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Flat Spot On – Racing Takes Front, Back Seat

| Senior Writer, RacinToday.com Thursday, June 3 2021

Helio Castroneves plants a kiss on the Borg Warner Trophy – for a fourth time. (Photo courtesy of INDYCAR)

By Jonathan Ingram | Senior Writer
RacingToday.com

When Helio Castroneves won his second Indy Lights race in Savannah, Ga. in 1997, his surname was still sometimes spelled with a hyphen. Looking back, it’s easy to recall the enthusiasm and love of the sport that shone through that day in the post-race media conference. He’s been surprising and impressing me ever since. As one wag put it, Castroneves drove 200 laps to win his fourth Indy 500 and then ran two—after climbing the fence.

Later in the evening of last weekend’s memorable Memorial Day Sunday, Rick Hendrick’s team won its 269th race, moving him ahead of Petty Enterprises as the all-time leader in NASCAR Cup Series victories. I first met Rick at Road America in 1985 when he introduced his Corvette GTP. His humor and story-telling ability were only surpassed by a readily apparent passion for speed, which would explain the 950 horsepower V-6 turbo in the back of his GTP car. It was only later that I learned he once piloted a drag boat called “Preparation H” to a record speed of 222 mph.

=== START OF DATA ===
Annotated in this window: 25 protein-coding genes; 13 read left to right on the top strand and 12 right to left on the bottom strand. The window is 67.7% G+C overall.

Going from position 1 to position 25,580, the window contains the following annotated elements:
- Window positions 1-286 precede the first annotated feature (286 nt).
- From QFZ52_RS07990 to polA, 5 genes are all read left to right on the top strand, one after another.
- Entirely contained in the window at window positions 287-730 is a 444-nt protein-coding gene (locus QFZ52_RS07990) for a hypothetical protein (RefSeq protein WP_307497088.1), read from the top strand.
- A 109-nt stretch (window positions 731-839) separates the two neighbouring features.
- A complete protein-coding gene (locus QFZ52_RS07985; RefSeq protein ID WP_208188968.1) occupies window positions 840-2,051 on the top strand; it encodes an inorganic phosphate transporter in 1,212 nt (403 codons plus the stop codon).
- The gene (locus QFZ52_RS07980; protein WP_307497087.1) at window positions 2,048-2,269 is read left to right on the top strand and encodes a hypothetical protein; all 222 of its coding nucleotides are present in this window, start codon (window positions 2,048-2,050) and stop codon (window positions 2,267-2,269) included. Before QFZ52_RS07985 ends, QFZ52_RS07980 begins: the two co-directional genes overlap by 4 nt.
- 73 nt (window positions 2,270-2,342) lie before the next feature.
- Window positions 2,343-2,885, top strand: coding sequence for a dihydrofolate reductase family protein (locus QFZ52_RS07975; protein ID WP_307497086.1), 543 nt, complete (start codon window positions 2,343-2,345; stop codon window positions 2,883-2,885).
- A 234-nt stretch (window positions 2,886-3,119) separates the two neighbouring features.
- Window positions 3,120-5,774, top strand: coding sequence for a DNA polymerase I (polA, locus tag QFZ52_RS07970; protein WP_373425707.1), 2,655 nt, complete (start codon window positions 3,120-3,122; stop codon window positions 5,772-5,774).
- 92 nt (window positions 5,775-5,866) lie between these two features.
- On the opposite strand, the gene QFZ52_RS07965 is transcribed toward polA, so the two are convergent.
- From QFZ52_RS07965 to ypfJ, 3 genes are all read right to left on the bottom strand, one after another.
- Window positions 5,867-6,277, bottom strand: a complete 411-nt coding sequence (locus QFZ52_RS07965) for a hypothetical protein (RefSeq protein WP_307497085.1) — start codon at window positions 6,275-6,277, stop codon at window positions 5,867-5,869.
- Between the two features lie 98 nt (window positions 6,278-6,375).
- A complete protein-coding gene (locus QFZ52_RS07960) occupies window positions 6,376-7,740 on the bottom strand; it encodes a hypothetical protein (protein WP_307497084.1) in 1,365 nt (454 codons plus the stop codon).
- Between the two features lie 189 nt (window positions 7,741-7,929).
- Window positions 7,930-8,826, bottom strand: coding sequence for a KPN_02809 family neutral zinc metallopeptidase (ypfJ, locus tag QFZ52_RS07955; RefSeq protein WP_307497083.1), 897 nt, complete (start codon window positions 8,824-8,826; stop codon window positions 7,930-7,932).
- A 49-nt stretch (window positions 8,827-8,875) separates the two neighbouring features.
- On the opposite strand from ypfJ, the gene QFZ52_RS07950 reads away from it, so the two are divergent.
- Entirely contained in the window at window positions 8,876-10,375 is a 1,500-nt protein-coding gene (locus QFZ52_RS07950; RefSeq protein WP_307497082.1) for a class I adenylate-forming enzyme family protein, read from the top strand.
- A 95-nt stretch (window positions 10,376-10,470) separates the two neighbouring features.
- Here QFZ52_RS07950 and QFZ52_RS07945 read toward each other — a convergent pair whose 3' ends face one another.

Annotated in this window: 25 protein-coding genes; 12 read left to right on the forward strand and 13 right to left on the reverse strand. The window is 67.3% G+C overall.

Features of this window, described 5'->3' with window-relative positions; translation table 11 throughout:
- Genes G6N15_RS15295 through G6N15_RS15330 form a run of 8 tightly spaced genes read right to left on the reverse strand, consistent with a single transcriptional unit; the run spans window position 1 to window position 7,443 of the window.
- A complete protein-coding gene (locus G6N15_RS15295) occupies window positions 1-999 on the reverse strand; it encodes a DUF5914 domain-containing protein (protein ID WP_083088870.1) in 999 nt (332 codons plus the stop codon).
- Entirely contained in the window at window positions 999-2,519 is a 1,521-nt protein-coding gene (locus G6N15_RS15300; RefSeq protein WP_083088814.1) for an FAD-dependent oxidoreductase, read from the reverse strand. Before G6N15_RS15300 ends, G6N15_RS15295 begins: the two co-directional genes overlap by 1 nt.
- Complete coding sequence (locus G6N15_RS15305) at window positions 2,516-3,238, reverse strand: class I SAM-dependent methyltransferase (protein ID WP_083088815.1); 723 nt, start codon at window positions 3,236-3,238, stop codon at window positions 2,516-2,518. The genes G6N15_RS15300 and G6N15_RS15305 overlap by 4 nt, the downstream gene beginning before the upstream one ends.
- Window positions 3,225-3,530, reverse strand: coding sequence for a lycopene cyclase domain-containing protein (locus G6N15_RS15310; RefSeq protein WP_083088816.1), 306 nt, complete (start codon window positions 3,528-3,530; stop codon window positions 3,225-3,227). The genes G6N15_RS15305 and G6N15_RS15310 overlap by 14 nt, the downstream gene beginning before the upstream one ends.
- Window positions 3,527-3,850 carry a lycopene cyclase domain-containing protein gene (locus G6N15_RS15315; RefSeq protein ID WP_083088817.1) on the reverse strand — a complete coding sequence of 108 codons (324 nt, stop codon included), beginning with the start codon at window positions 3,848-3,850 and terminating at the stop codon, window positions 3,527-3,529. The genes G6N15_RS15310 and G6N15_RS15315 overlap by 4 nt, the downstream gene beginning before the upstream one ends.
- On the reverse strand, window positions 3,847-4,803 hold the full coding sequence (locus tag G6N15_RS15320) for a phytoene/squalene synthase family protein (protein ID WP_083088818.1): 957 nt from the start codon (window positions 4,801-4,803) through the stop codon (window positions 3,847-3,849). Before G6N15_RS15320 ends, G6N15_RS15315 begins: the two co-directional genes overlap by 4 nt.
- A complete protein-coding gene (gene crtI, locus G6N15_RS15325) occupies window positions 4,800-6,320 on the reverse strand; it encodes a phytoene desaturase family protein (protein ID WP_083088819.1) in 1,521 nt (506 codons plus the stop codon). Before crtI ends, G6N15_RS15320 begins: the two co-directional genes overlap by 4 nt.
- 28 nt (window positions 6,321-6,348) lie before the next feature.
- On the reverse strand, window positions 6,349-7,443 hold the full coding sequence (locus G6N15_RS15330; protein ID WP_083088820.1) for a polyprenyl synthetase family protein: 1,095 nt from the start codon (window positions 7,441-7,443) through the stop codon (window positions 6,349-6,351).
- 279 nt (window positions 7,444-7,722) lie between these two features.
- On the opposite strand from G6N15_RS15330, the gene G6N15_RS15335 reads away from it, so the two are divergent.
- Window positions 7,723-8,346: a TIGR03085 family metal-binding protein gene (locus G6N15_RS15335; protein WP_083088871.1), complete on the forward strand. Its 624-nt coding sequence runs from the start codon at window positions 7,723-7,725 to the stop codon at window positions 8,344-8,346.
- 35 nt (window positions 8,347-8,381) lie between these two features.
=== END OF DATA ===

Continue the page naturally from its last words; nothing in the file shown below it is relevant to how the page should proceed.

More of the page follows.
That Castroneves, age 46, and Hendrick, age 71, would set such impressive landmarks on the same day says a lot about motor racing, the passion and commitment that participants bring to the sport. It also says something about the economic health of the sport that can sustain a driver and a team owner for so long (including Castroneves’ teammate for Steve Horne’s squad at Savannah that day – Tony Kanaan, who drove his 20th Indy 500 on Sunday).

Imagine my surprise when I tuned into the ESPN’s Sports Center on Sunday night. It took the first half hour to get to Castroneves’ fourth Indy win, a race that was apparently won by a guy named “Hell-io” with a runner-up named “Pillow.” Another hour ensued before Hendrick’s landmark victory “down in Charlotte” (you know, south of New York City) was squeezed in with the same desultory tone just before the sign-off. Oops – the coverage mentioned Kyle Larson’s win, but skipped Hendrick’s record 269th and his passing of, well, that guy Petty and his family’s team. Next thing, they’ll be referring to Richard Petty as Dick. 

Whether you pledge allegiance to motor racing in general, IndyCar, NASCAR or road racing series, the coverage of the sport by anything other than a media partner is relatively spare in so many ways these days. Newspapers, with few exceptions, consider racing non-local (even if local drivers are participating and winning). ESPN may cover racing with selected well-done features just to keep its hand in on future negotiations for TV contracts. But the original sports network currently reflects the stick-and-ball Sports Establishment when it comes to reporting on current racing results.

Driver Kyle Larson and team owner Rick Hendrick celebrate their historic win Sunday in Charlotte. (Photo by Maddie Meyer/Getty Images)

This bespeaks a very different landscape from 20 years ago, when major TV networks professed adoration for motor racing and the Sunday paper was still a ritual as was racing coverage.